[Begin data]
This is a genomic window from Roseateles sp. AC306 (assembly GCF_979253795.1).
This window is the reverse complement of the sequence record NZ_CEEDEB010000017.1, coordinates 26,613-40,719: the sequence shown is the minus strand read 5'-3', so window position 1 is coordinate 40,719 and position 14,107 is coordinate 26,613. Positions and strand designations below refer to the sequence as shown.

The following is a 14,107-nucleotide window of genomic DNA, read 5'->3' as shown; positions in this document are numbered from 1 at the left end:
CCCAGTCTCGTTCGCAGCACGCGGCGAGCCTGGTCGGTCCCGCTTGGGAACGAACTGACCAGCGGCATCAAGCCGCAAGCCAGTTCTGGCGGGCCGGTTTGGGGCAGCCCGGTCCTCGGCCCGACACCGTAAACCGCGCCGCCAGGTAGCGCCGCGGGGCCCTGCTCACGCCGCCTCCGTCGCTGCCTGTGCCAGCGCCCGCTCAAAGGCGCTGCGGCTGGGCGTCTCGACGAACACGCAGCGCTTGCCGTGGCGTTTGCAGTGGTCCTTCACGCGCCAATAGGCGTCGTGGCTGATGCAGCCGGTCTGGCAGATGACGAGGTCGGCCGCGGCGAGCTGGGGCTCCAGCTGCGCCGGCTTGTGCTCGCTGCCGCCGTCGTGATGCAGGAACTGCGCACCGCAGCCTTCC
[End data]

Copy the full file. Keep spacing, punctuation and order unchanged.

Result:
This is a genomic window from Roseateles sp. AC306 (assembly GCF_979253795.1).
This window is the reverse complement of the sequence record NZ_CEEDEB010000017.1, coordinates 26,613-40,719: the sequence shown is the minus strand read 5'-3', so window position 1 is coordinate 40,719 and position 14,107 is coordinate 26,613. Positions and strand designations below refer to the sequence as shown.

The following is a 14,107-nucleotide window of genomic DNA, read 5'->3' as shown; positions in this document are numbered from 1 at the left end:
CCCAGTCTCGTTCGCAGCACGCGGCGAGCCTGGTCGGTCCCGCTTGGGAACGAACTGACCAGCGGCATCAAGCCGCAAGCCAGTTCTGGCGGGCCGGTTTGGGGCAGCCCGGTCCTCGGCCCGACACCGTAAACCGCGCCGCCAGGTAGCGCCGCGGGGCCCTGCTCACGCCGCCTCCGTCGCTGCCTGTGCCAGCGCCCGCTCAAAGGCGCTGCGGCTGGGCGTCTCGACGAACACGCAGCGCTTGCCGTGGCGTTTGCAGTGGTCCTTCACGCGCCAATAGGCGTCGTGGCTGATGCAGCCGGTCTGGCAGATGACGAGGTCGGCCGCGGCGAGCTGGGGCTCCAGCTGCGCCGGCTTGTGCTCGCTGCCGCCGTCGTGATGCAGGAACTGCGCACCGCAGCCTTCC